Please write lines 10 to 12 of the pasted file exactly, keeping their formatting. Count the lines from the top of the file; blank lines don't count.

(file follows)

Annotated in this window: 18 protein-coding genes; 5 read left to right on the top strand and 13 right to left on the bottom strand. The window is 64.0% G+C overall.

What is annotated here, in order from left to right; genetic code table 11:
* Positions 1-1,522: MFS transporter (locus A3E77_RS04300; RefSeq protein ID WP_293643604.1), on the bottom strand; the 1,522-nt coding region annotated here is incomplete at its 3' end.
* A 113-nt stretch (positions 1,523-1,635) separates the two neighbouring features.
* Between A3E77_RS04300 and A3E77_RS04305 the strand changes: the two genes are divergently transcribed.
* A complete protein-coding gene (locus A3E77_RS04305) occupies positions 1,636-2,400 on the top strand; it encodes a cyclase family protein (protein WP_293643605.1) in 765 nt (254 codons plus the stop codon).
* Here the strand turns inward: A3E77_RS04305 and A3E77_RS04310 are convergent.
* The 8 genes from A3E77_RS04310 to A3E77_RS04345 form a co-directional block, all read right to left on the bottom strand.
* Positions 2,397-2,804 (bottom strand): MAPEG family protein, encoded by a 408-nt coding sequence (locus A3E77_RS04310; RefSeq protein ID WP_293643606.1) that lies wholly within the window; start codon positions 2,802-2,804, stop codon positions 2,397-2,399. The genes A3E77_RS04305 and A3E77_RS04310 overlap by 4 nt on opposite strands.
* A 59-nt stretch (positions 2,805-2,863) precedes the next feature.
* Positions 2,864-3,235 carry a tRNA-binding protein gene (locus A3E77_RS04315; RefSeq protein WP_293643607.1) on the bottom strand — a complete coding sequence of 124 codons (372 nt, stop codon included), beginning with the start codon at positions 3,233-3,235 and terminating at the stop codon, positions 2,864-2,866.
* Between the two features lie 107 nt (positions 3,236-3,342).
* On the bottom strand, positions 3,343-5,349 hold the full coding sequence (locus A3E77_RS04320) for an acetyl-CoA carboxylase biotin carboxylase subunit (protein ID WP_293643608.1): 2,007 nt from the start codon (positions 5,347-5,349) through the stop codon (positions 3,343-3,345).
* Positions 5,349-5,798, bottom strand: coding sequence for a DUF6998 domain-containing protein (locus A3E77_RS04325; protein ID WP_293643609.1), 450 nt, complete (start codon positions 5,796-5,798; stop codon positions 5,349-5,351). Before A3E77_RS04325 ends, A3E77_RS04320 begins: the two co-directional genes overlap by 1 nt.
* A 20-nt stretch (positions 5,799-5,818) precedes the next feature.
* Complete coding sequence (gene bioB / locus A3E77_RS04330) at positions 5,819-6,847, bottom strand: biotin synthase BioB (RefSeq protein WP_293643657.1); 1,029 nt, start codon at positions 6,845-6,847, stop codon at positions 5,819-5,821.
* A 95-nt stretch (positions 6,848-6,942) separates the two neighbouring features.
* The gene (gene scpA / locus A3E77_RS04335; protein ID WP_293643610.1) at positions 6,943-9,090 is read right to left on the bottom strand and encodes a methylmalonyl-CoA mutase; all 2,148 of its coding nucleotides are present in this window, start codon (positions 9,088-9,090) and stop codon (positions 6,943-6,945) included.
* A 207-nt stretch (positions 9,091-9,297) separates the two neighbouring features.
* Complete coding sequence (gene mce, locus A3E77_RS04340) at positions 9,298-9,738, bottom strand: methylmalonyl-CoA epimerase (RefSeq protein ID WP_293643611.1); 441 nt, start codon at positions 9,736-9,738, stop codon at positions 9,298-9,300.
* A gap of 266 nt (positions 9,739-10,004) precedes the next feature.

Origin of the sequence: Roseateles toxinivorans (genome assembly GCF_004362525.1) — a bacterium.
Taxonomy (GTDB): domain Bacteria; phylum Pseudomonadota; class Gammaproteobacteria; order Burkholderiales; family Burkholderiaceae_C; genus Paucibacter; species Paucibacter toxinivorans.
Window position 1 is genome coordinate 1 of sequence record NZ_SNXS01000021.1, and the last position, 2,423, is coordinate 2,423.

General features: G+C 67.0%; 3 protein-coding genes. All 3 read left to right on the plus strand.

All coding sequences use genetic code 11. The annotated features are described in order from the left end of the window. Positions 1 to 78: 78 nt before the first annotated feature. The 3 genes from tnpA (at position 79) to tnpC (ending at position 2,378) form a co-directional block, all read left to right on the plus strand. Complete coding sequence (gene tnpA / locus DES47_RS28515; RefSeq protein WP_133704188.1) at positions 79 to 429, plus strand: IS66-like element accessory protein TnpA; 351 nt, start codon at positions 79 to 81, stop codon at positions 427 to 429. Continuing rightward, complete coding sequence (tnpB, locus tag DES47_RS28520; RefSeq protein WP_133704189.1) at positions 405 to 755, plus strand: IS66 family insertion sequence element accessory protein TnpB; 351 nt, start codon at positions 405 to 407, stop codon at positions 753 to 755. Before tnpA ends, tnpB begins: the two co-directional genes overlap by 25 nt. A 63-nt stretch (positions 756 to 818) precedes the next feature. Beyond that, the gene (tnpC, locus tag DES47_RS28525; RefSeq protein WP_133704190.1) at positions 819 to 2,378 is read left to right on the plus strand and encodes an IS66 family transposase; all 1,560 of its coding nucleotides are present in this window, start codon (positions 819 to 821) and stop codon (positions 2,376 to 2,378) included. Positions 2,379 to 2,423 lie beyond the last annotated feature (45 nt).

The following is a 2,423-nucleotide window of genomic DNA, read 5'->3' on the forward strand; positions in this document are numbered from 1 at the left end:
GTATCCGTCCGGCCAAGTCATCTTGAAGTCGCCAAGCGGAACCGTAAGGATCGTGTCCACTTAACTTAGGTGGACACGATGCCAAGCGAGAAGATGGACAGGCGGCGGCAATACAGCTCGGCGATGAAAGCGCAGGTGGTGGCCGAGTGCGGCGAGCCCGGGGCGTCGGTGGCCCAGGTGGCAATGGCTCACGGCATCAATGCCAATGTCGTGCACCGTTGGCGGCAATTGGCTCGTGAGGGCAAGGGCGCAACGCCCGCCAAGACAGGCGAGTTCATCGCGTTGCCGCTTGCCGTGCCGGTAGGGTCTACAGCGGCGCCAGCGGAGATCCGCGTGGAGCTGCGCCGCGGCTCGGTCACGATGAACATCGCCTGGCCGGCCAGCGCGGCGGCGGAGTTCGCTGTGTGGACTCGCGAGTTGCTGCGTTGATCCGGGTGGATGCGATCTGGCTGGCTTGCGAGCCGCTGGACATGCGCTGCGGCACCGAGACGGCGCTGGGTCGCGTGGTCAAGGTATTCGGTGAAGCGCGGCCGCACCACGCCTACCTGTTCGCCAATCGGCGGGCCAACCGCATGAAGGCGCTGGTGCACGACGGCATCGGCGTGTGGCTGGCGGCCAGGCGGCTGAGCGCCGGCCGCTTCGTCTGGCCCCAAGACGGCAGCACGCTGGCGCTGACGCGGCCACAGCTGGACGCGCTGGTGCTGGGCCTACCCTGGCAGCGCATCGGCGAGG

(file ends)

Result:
* A 59-nt stretch (positions 2,805-2,863) precedes the next feature.
* Positions 2,864-3,235 carry a tRNA-binding protein gene (locus A3E77_RS04315; RefSeq protein WP_293643607.1) on the bottom strand — a complete coding sequence of 124 codons (372 nt, stop codon included), beginning with the start codon at positions 3,233-3,235 and terminating at the stop codon, positions 2,864-2,866.
* Between the two features lie 107 nt (positions 3,236-3,342).